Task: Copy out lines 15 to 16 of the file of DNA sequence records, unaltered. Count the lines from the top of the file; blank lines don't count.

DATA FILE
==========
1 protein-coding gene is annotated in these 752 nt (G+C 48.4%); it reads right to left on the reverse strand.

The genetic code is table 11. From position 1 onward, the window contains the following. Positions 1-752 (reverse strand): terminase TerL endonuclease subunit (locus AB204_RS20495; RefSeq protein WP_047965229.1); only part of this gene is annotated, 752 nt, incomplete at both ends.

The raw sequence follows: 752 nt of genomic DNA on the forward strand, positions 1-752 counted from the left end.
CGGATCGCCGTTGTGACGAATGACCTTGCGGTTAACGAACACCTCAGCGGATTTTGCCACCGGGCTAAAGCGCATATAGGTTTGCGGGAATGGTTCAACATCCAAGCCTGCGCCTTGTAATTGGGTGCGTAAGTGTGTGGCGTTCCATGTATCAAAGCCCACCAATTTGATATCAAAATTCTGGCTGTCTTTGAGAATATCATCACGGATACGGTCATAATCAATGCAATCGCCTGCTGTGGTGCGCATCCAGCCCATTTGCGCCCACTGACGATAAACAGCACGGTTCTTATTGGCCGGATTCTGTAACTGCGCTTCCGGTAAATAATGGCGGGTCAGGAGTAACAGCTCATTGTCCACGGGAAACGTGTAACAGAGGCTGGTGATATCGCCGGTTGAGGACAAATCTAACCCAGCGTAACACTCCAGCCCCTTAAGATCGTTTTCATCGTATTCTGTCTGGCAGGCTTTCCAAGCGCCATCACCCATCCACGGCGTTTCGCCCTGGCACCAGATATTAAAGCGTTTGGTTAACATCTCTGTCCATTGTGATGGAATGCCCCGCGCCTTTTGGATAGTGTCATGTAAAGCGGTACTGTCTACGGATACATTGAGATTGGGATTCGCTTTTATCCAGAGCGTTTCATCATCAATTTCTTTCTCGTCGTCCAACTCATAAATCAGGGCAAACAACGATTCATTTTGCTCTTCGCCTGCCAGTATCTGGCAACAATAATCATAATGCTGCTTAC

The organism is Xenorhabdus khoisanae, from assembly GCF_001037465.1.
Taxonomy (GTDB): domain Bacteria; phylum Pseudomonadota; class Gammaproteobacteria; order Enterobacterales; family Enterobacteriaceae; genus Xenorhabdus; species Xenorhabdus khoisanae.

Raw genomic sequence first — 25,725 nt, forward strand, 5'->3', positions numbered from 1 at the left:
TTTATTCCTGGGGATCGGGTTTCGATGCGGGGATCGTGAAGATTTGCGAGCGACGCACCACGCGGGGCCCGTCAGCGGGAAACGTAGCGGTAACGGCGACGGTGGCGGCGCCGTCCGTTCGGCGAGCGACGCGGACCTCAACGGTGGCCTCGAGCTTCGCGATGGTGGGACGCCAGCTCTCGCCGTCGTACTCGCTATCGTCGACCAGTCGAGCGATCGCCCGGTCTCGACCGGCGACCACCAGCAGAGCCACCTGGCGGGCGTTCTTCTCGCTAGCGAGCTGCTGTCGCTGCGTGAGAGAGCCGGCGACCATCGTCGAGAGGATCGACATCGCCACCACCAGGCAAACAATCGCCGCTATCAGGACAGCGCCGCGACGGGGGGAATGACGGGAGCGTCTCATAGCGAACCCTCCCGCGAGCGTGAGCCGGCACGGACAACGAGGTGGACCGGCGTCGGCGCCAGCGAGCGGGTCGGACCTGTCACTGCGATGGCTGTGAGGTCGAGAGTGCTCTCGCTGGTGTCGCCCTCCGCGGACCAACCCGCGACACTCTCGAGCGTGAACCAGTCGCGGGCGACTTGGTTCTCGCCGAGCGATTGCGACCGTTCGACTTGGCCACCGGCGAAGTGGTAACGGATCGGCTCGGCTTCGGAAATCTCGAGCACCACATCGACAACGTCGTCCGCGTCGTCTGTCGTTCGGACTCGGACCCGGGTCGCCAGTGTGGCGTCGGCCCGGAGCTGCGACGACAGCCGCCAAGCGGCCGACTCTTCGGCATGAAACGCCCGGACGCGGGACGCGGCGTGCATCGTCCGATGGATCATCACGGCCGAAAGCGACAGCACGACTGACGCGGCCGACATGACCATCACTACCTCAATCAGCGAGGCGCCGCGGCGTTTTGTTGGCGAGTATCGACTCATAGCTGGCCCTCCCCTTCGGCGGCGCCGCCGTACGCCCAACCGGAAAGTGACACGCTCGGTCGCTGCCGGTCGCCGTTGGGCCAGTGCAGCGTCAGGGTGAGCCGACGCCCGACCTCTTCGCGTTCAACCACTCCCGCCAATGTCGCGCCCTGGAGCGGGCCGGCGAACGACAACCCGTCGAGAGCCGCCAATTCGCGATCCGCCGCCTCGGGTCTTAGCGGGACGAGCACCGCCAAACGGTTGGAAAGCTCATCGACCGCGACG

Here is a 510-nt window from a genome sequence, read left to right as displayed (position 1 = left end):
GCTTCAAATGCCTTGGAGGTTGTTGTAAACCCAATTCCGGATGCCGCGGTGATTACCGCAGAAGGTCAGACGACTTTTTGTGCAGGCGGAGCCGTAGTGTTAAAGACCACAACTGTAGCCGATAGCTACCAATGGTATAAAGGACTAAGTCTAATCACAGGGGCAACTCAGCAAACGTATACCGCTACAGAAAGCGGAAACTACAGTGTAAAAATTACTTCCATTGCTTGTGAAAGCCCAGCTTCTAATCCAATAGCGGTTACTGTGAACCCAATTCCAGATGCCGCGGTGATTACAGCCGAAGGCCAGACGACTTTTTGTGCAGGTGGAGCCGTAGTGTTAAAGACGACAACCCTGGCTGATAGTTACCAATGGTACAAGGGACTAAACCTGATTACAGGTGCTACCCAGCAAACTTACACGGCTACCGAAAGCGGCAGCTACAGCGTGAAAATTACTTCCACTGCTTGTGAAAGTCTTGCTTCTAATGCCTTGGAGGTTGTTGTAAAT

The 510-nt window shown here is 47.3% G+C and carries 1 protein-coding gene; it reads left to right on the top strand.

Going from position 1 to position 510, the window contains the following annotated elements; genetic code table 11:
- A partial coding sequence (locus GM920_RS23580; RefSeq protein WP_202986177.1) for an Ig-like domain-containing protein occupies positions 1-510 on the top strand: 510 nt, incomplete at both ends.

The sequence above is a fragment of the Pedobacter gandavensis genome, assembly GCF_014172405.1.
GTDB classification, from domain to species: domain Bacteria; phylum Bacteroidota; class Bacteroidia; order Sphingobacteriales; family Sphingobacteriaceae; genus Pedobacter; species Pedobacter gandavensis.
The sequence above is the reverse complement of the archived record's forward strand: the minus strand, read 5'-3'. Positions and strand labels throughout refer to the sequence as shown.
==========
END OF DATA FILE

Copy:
GTDB classification, from domain to species: domain Bacteria; phylum Bacteroidota; class Bacteroidia; order Sphingobacteriales; family Sphingobacteriaceae; genus Pedobacter; species Pedobacter gandavensis.
The sequence above is the reverse complement of the archived record's forward strand: the minus strand, read 5'-3'. Positions and strand labels throughout refer to the sequence as shown.